The Hands That Crafted the Bomb: The Making of a Lifelong Antifascist

The Hands That Crafted the Bomb: The Making of a Lifelong Antifascist

PM Press
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Josh Fernandez is a community college professor in Northern California who finds himself under investigation for “soliciting students for potentially dangerous activities” after starting an antifascist club on campus.

As Fernandez spends the year defending his job, he reflects on a life lived in protest of the status quo, swept up in chaos and rage, from his childhood in Boston dealing with a mentally ill father and a new family to a move to Davis, California, where, in the basement shows of the early ’90s, Nazi boneheads proliferated the music scene, looking for heads to crack. His crew’s first attempts at an antifascist group fall short when a member dies in a knife fight.

A born antiauthoritarian, filled with an untamable rage, Fernandez rails against the system and aggressively chooses the path of most resistance. This leads to long spates of living in his car, strung out on drugs, and robbing the whiteboys coming home from the clubs at night. He eventually realizes that his rage needs an outlet and finds relief for his existential dread in the form of running. And fighting Nazis. Fernandez cobbles together a life for himself as a writing professor, a facilitator of a self-defense collective, a boots-on-the-ground participant in Antifa work, and a proud father of two children he unapologetically raises to question authority.


“Fernandez is scathing on the corporate-minded liberals who talk about equity and diversity, antiracism and gay rights but can’t deal with people actually defending themselves or challenging authority. What he offers instead isn’t heroics or militant slogans or even measured analysis—it’s the messy story of a ‘fucked up person’ trying to ‘channel rage into something less destructive,’ a guy who tends to run face-first into danger but also has the good sense to run away screaming when confronted with a knife-wielding racist. Fernandez’s account of violence, trauma, and loneliness is hard to read in places, but there’s an underlying sweetness here, a hopefulness about flawed people helping each other out, a sense that if we can get past the lies, we can remake this world together.”
—Matthew N. Lyons, author of Insurgent Supremacists: The U.S. Far Right’s Challenge to State and Empire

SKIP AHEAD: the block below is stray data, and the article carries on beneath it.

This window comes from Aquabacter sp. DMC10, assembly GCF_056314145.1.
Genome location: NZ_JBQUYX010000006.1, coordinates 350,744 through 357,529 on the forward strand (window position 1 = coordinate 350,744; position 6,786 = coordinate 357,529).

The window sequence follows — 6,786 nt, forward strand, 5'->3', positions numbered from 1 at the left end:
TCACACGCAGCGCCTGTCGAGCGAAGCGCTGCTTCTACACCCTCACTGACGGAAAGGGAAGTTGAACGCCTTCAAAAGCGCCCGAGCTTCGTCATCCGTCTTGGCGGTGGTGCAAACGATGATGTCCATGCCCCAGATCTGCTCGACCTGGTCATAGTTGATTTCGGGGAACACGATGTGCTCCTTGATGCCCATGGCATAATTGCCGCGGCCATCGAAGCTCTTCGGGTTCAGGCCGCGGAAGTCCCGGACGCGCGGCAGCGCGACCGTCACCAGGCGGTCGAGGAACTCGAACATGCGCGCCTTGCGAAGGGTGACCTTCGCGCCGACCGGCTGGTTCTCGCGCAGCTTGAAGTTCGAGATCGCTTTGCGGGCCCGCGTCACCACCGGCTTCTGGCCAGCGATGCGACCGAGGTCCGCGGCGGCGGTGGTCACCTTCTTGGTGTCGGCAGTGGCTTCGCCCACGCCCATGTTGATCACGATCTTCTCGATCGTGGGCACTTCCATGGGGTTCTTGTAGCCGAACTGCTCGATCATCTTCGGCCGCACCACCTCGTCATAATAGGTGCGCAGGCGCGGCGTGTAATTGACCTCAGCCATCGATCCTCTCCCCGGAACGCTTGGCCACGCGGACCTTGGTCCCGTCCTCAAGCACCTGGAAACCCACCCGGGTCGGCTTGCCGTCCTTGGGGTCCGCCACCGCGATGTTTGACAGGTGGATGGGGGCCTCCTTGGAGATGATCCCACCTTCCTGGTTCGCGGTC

“‘I had a keen sense of right and wrong from an early age and simply preferred to do the wrong thing’ says Josh Fernandez who debuts with a force, rigor, and candor that punches you in the gut. As a trenchant critique of neoliberalism’s facade which pays lip service to diversity and equity in academia, this memoir fights fire with fire, rage with rage. Fernandez holds an unflinching mirror to people and institutions who think good intentions are enough and arms a reader with a language ‘to defend themselves as the world turns in the last gasp of white supremacy.’ This book disrupts with the incandescent lyricism of a poet’s eye and unearths beauty in the darkest moments of solitude, longing, and loss. ‘Some see me as a good man,’ says Fernandez, ‘so I remind them I am not. Some see me as evil, so I show them why they are wrong. I am the sum of my life, little hands tinkering away to make me better, my own hands fixing their work as I go.’ Put simply, this book is a verb, kindling to burn the house down.”
—Marcelo Hernandez Castillo, author of Children of the Land and Cenzontle

“The Hands That Crafted the Bomb is nothing less than incendiary, a memoir as timely and vital as it is irreverent, as gritty, and uncomfortable as it is necessary. Josh Fernandez is punk as fuck!”
—Jonathan Evison, New York Times best-selling author of All About Lulu, West of Here, The Revised Fundamentals of Caregiving, This Is Your Life, Harriet Chance!, and Lawn Boy

“The Hands That Crafted the Bomb really brought back memories for me, but also hit home the kind of fight we face today. Today’s neo-fascists are more emboldened but this account from someone that has been on the frontlines of fighting them for decades is a good roadmap for those who wish to continue it. It shows the major hazards along the way, namely the threats to one’s own security in life, but overall shows the benefits which ultimately what matters. Don’t sleep on this!”
—Daryle Lamont Jenkins, executive director of One People’s Project

“This man really puts his money where his mouth is. … This book reads like a life story told by your tío, and it’s a gift for every person who reads it.”
—Alexia Roditis, Destroy Boys

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